Mimsy Were the Borogoves

Hacks: Articles about programming in Python, Perl, PHP, and whatever else I happen to feel like hacking at.

Navigating long menus with the keyboard

Jerry Stratton, December 22, 2005

Silver Service submenu

SilverService lets you add any service you can program and use it in any application that supports services.

The services menu in Mac OS X is extremely useful. But it fills up pretty quickly because it gets added to by any service-providing application in your Applications directory. Further, using a tool such as SilverService you can add your own services. I have services for changing case, renumbering lines, numbering lines, sorting lines, sorting words, and converting Unix-style timestamps to an English date, among many others. All of these items are under submenus of a submenu.

Menus aren’t supposed to get this big. It makes navigating with a mouse difficult. But on Mac OS X, you can also navigate with the keyboard. At any point while looking at a menu, you can let go of the mouse and start typing.

The left and right arrow move from one menu to the next. If you have a menu item selected that leads to a submenu, the right arrow or the return key will open that submenu, and the left arrow will close that submenu.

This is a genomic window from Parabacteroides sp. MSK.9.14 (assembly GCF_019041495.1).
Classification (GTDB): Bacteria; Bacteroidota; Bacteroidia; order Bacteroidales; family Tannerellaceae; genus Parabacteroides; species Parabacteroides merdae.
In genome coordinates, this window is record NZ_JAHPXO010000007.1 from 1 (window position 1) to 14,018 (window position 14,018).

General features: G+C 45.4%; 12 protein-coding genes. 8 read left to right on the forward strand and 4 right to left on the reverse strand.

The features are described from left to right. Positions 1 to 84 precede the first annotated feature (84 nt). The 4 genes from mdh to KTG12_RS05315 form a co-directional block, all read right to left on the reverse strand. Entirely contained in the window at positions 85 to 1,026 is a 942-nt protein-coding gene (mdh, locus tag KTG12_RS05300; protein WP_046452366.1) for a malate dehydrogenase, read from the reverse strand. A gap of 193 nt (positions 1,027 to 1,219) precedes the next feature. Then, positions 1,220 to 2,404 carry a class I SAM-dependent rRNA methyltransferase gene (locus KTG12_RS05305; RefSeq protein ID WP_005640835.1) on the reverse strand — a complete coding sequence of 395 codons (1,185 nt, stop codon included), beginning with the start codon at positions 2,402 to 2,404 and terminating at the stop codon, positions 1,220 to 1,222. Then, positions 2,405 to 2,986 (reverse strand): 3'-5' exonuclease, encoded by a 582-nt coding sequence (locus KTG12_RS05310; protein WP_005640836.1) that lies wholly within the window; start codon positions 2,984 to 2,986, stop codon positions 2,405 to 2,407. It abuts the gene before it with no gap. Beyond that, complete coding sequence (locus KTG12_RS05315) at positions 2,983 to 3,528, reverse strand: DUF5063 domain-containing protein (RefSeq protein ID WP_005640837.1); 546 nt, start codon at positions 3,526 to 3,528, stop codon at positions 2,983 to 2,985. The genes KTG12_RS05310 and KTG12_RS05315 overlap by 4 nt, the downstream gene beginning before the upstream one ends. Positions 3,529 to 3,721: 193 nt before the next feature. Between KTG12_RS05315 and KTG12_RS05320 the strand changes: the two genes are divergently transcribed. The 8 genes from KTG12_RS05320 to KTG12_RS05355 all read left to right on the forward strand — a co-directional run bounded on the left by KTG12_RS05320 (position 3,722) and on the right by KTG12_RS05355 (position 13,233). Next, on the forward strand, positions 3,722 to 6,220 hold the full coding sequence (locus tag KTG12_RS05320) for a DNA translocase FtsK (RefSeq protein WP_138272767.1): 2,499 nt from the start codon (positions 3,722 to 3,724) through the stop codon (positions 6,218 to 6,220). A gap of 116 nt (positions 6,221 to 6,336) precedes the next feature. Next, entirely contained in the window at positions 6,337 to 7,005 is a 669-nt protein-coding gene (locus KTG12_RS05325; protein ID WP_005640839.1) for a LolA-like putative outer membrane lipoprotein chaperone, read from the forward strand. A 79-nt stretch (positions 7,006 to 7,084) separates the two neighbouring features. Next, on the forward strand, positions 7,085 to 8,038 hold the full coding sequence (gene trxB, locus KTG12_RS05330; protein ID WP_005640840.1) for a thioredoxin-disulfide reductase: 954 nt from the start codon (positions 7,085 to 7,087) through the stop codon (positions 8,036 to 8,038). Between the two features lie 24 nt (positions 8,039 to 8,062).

You can type the first few characters of a menu item, just as you can do in any other list on Mac OS X, and the selection will move to that menu item. While I’m typing this article, for example, if I want to use a service I can highlight the text I want to change, click on the Safari menu, type “S” to get to the Services submenu, the right arrow, “Si” to get to the SilverService submenu, the right arrow, and then the first few characters of whatever service I want to use.

At any point you can switch back to using the mouse as well. The Escape key will also close all menus.

You don’t even need to use the mouse to get into the menus. If you know you’re going to want to use the keyboard, you can also use Control-F2 to move into the menus. You can change this shortcut in the Keyboard system preferences.

This feature is useful with any long menu, including the contextual menu’s “Open With...” submenu. If you have a lot of applications on your computer, that one can get pretty hairy, too. But if you know the name of the application you want, just type the first few characters of its name and you’ll be instantly transported to its location in the list.

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